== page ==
New Zealand First has needed a diversion after weeks of bad coverage over its dodgy handling of donations, but it really, really doesn’t need what Shane Jones has chosen to provide. According to Jones, New Zealand has ... More>>

Binoy Kampmark: Strong Man Legacies: Burying Mubarak

Reviled strongmen of one era are often the celebrated ones of others. Citizens otherwise tormented find that replacements are poor, in some cases even crueller, than the original artefact. Such strongmen also serve as ideal alibis for rehabilitation ... More>>

Caitlin Johnstone: Humanity Is Making A Very Important Choice When It Comes To Assange

The propagandists have all gone dead silent on the WikiLeaks founder they previously were smearing with relentless viciousness, because they no longer have an argument. The facts are all in, and yes, it turns out the US government is certainly and undeniably working to exploit legal loopholes to imprison a journalist for exposing its war crimes. That is happening, and there is no justifying it... More>>

Gail Duncan: Reframing Welfare Report

Michael Joseph Savage, the architect of the 1938 Social Security Act, wouldn’t recognise today’s Social Security Act as having anything to do with the kind, cooperative, caring society he envisioned 80 years ago. Instead society in 2020 has been reduced ... More>>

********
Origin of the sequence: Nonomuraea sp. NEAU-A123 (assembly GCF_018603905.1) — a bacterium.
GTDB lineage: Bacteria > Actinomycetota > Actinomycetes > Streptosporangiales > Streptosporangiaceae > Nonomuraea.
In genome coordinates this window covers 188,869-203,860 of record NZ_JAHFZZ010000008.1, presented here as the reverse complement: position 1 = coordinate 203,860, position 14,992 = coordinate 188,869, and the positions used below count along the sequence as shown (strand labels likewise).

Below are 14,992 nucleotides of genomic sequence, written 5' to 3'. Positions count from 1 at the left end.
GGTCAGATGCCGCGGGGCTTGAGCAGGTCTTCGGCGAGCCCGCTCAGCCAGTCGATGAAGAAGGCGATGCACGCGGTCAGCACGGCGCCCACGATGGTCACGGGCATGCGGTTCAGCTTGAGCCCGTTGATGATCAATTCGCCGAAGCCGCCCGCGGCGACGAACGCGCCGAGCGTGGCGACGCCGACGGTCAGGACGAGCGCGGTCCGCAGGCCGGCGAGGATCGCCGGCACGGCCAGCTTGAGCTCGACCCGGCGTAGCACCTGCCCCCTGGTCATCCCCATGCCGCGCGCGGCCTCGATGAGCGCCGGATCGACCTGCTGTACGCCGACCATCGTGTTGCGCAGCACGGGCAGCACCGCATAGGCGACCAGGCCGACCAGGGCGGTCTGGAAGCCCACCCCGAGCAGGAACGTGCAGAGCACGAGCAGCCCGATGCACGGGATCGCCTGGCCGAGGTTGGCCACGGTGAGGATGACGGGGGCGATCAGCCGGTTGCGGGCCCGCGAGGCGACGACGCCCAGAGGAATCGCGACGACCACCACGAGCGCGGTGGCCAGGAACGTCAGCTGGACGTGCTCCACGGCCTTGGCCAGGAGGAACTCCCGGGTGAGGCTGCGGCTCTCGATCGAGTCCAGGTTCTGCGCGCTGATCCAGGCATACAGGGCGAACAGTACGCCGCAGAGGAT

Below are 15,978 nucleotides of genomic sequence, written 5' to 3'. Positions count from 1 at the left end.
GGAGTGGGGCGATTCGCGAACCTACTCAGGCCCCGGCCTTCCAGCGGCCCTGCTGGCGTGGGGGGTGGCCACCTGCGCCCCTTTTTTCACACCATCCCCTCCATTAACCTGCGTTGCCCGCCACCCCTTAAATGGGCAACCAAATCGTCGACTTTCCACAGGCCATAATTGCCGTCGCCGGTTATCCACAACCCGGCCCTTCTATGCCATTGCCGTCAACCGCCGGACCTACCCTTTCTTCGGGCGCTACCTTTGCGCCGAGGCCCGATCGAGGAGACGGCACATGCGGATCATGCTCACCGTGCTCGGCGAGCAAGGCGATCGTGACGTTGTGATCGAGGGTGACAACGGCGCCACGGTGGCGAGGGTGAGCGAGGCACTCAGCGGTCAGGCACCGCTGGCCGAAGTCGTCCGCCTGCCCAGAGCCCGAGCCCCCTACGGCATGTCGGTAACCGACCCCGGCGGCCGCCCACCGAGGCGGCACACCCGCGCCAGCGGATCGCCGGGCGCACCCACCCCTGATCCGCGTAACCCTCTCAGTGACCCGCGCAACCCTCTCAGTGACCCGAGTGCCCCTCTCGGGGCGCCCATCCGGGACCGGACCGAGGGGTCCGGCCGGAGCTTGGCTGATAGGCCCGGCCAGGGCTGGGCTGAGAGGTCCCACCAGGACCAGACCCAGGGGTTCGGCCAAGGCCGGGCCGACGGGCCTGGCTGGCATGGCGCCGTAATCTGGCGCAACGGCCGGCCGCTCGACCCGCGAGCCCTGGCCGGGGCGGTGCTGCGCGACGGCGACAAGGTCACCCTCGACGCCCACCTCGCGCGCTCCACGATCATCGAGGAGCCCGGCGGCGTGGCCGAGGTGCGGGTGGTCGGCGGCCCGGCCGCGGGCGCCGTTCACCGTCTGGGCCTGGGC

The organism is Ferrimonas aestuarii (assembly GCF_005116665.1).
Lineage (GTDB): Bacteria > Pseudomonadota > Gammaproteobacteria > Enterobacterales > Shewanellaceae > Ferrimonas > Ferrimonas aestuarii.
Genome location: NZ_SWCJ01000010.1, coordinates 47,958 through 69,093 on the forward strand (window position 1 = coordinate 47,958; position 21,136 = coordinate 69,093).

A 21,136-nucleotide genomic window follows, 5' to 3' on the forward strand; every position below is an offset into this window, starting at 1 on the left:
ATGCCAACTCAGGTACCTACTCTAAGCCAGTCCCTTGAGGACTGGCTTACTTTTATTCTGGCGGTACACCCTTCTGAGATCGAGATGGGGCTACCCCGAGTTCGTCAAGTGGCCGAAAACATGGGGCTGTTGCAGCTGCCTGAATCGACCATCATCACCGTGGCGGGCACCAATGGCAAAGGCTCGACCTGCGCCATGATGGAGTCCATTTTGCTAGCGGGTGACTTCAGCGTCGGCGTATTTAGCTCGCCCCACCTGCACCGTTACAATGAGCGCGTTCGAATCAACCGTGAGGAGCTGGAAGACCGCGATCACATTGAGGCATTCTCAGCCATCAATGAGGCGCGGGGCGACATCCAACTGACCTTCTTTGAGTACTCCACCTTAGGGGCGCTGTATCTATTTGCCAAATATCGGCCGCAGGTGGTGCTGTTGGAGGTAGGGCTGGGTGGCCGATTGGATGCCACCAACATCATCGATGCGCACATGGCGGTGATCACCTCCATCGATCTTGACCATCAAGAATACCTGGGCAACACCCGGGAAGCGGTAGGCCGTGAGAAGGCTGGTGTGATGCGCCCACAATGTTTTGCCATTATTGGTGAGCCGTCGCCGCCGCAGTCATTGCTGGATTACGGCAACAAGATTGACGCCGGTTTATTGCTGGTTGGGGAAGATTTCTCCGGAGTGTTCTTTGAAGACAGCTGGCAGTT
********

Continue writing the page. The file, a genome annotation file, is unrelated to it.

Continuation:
Gordon Campbell: On The Addiction To Chinese Student Fees

Last week, Australian PM Scott Morrison extended its ban on foreign visitors from or passing through from mainland China – including Chinese students - for a third week. New Zealand has dutifully followed suit, with our travel ban ... More>>

Gordon Campbell: On Coronavirus, And The Iowa Debacle

As Bloomberg says, the coronavirus shutdown is creating the world’s biggest work-from-home experiment. On the upside, the mortality rate with the current outbreak is lower than with SARS in 2003, but (for a number of reasons) the economic impact this time ... More>>

Gordon Campbell: On Dodging A Bullet Over The Transport Cost Over-Runs

As New Zealand gears up to begin its $6.8 billion programme of large scale roading projects all around the country, we should be aware of this morning’s sobering headlines from New South Wales, where the cost overruns on major transport projects ... More>>


  • PublicAddress
  • Pundit
  • Kiwiblog